LTRP Note: How ironic that Earth Day takes place near the same time as Holocaust Remembrance Day.
By Carl Teichrib
“More than 6 million Canadians join 500 million people in over 180 countries in staging events and projects to address local environmental
issues. Nearly every school child in Canada takes part in an Earth Day activity.” — Earth Day Canada
“Earth is more than just a spaceship. She is our Mother. She gave us life. There is nowhere else to go but to stay and love her.” — Reader’s comment regarding John Kerry’s Earth Day blog.
Just as in olden days, the Earth has become the focal point for worship. In Grecian times the supreme Earth deity was Gaia, also known as the Universal Mother. Sacred oaths were given in her name, and worshippers performed rituals in her honour. One commentator tells us,
“The classic artistic representation of Gaia is a woman emerging breast-high from the earth. The goddess arises but never leaves her planetary body. Visceral rites, including plant, animal, and (presumably ecstatic) human sacrifice as well as unabashed sexual ceremonies were held to adore the goddess’s fecundity.”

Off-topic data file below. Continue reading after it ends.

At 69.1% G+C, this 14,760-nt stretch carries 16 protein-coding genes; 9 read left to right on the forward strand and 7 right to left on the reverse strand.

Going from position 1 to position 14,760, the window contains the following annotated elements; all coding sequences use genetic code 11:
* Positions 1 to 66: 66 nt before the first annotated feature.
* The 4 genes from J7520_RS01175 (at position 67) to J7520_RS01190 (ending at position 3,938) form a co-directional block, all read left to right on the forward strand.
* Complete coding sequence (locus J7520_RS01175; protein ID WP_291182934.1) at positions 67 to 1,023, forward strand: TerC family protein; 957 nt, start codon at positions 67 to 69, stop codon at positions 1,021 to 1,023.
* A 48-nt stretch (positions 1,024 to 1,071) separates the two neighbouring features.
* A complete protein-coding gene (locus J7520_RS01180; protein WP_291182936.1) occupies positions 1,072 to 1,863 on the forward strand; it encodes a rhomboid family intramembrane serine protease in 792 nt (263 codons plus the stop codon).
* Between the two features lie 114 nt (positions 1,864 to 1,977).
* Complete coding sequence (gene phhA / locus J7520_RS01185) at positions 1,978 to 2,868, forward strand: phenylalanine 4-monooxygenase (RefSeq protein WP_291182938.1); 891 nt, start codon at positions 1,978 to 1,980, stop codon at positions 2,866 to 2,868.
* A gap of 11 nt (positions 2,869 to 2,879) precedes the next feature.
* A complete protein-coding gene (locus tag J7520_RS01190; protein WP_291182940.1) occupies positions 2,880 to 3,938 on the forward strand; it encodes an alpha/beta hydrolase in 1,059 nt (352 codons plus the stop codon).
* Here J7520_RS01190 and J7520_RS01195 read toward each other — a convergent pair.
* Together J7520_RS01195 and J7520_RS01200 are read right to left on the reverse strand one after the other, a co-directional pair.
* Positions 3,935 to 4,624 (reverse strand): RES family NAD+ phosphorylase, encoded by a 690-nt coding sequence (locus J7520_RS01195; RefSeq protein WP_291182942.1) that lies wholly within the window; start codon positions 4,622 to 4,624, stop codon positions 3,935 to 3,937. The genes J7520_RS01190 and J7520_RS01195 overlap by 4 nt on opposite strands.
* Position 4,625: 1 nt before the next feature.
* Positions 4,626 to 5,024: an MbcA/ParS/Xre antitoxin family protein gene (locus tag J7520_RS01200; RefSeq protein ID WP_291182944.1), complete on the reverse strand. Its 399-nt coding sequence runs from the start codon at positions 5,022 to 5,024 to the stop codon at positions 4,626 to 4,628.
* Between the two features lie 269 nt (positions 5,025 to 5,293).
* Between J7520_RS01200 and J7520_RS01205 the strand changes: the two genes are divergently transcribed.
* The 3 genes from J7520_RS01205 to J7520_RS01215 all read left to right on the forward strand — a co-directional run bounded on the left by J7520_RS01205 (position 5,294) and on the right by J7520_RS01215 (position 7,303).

In our contemporary era, Earth Day has become the modern celebration of Gaia. Partakers of this event, whether aware of it or not, play off the ancient pagan beliefs of a Universal Mother. Like the sacred oaths taken in her name, today’s Earth Day celebrants sign environmental petitions, make pledges, and announce resolutions in support of Mother Earth. And like the old sacrifices to the deity, today’s Earth Day practitioners offer sacrifices of “good works” to the planet. Not only is the Earth a deity to be venerated, but the Earth itself — as the representative and embodiment of the Goddess — has become a modern day idol.
Do all who engage in Earth Day festivities realize the connections between this event and the ancient pagan deity? Some do, especially those who take a neo-pagan position, but many are unaware, thinking it’s a family-oriented way to engage in environmental conservation (much good is done during Earth Day, such as cleaning up stream beds or planting trees – but that’s not the issue). Motivated by good intentions, scores of individuals (including professing Christians), participate without ever considering what Earth Day is actually about or the philosophies that underpin the movement….Click here to read this entire article.
Earth Day: More than recycling by Berit Kjos
The Ripening – Planet Earth Welcomes Maitreya? by Mike Oppenheimer